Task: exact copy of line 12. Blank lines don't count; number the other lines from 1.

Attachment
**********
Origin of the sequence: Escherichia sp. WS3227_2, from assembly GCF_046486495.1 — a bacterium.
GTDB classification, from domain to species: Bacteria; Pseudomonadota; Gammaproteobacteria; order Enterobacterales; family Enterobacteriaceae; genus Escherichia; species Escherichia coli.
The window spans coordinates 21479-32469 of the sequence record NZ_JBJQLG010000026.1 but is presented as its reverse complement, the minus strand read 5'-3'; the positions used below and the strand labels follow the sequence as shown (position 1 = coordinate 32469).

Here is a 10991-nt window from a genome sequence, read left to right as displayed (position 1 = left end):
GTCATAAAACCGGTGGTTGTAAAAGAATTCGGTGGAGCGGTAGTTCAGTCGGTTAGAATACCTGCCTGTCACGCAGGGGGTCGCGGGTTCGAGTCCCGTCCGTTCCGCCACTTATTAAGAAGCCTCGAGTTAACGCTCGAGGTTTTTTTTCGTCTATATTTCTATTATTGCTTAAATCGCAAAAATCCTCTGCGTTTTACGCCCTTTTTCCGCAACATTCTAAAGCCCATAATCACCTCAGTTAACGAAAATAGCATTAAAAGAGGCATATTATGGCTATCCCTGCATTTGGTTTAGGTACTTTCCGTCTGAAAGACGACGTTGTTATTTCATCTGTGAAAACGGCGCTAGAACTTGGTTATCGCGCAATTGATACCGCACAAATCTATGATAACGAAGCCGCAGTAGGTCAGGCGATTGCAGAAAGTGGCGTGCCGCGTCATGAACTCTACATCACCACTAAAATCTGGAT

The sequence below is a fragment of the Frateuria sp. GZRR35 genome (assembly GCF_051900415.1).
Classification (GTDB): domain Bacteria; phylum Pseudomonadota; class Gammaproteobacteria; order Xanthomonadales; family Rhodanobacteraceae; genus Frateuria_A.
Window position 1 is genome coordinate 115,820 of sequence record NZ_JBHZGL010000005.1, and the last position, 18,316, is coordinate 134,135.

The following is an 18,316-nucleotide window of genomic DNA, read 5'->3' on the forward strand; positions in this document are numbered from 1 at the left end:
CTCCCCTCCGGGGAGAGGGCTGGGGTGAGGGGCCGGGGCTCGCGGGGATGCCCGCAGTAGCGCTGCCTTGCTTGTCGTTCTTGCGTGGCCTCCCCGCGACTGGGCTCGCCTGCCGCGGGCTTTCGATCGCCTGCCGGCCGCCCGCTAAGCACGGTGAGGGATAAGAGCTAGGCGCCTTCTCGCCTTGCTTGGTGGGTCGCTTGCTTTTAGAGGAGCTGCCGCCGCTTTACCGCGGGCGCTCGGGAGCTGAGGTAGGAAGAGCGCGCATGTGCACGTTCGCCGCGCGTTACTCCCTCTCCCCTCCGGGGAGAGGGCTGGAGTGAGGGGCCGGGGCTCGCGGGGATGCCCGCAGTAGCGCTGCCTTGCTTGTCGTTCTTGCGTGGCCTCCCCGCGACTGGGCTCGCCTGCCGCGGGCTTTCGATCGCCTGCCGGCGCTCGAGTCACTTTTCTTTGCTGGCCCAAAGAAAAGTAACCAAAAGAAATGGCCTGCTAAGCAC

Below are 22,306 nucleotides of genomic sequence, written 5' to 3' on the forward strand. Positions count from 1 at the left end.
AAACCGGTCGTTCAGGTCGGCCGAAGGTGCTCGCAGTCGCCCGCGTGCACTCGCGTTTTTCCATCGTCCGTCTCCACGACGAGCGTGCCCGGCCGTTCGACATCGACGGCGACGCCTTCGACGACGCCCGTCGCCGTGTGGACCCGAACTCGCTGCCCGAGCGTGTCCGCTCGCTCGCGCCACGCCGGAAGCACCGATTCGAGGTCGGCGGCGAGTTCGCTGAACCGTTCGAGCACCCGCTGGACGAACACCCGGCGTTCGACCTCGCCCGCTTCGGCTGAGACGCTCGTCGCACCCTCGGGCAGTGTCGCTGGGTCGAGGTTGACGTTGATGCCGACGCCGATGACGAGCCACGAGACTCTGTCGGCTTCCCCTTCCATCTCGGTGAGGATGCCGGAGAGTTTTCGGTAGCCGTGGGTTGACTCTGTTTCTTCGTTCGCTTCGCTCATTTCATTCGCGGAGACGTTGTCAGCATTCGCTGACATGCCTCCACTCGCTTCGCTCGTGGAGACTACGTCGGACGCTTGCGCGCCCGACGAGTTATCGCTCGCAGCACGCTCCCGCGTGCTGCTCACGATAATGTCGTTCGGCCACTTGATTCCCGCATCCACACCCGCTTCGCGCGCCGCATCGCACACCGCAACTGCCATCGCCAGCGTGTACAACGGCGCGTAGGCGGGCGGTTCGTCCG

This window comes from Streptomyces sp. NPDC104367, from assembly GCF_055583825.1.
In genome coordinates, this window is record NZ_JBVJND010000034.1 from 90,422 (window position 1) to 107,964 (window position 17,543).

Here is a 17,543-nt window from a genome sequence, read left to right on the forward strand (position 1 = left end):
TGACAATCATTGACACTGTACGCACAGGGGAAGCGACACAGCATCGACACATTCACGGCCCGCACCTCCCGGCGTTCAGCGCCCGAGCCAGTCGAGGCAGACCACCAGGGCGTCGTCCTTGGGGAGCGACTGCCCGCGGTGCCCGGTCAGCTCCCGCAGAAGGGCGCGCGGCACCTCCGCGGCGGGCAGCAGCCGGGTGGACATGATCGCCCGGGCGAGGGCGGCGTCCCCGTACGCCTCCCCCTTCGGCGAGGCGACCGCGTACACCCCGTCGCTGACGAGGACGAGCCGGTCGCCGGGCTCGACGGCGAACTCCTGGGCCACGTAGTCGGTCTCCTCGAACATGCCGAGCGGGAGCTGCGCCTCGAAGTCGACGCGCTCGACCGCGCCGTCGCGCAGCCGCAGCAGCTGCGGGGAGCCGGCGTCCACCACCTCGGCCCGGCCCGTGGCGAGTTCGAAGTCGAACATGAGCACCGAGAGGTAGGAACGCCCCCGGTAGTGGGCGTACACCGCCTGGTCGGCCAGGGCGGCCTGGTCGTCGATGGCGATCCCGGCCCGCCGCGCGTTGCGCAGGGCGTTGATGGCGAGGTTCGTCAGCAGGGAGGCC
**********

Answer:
AAACCGGTCGTTCAGGTCGGCCGAAGGTGCTCGCAGTCGCCCGCGTGCACTCGCGTTTTTCCATCGTCCGTCTCCACGACGAGCGTGCCCGGCCGTTCGACATCGACGGCGACGCCTTCGACGACGCCCGTCGCCGTGTGGACCCGAACTCGCTGCCCGAGCGTGTCCGCTCGCTCGCGCCACGCCGGAAGCACCGATTCGAGGTCGGCGGCGAGTTCGCTGAACCGTTCGAGCACCCGCTGGACGAACACCCGGCGTTCGACCTCGCCCGCTTCGGCTGAGACGCTCGTCGCACCCTCGGGCAGTGTCGCTGGGTCGAGGTTGACGTTGATGCCGACGCCGATGACGAGCCACGAGACTCTGTCGGCTTCCCCTTCCATCTCGGTGAGGATGCCGGAGAGTTTTCGGTAGCCGTGGGTTGACTCTGTTTCTTCGTTCGCTTCGCTCATTTCATTCGCGGAGACGTTGTCAGCATTCGCTGACATGCCTCCACTCGCTTCGCTCGTGGAGACTACGTCGGACGCTTGCGCGCCCGACGAGTTATCGCTCGCAGCACGCTCCCGCGTGCTGCTCACGATAATGTCGTTCGGCCACTTGATTCCCGCATCCACACCCGCTTCGCGCGCCGCATCGCACACCGCAACTGCCATCGCCAGCGTGTACAACGGCGCGTAGGCGGGCGGTTCGTCCG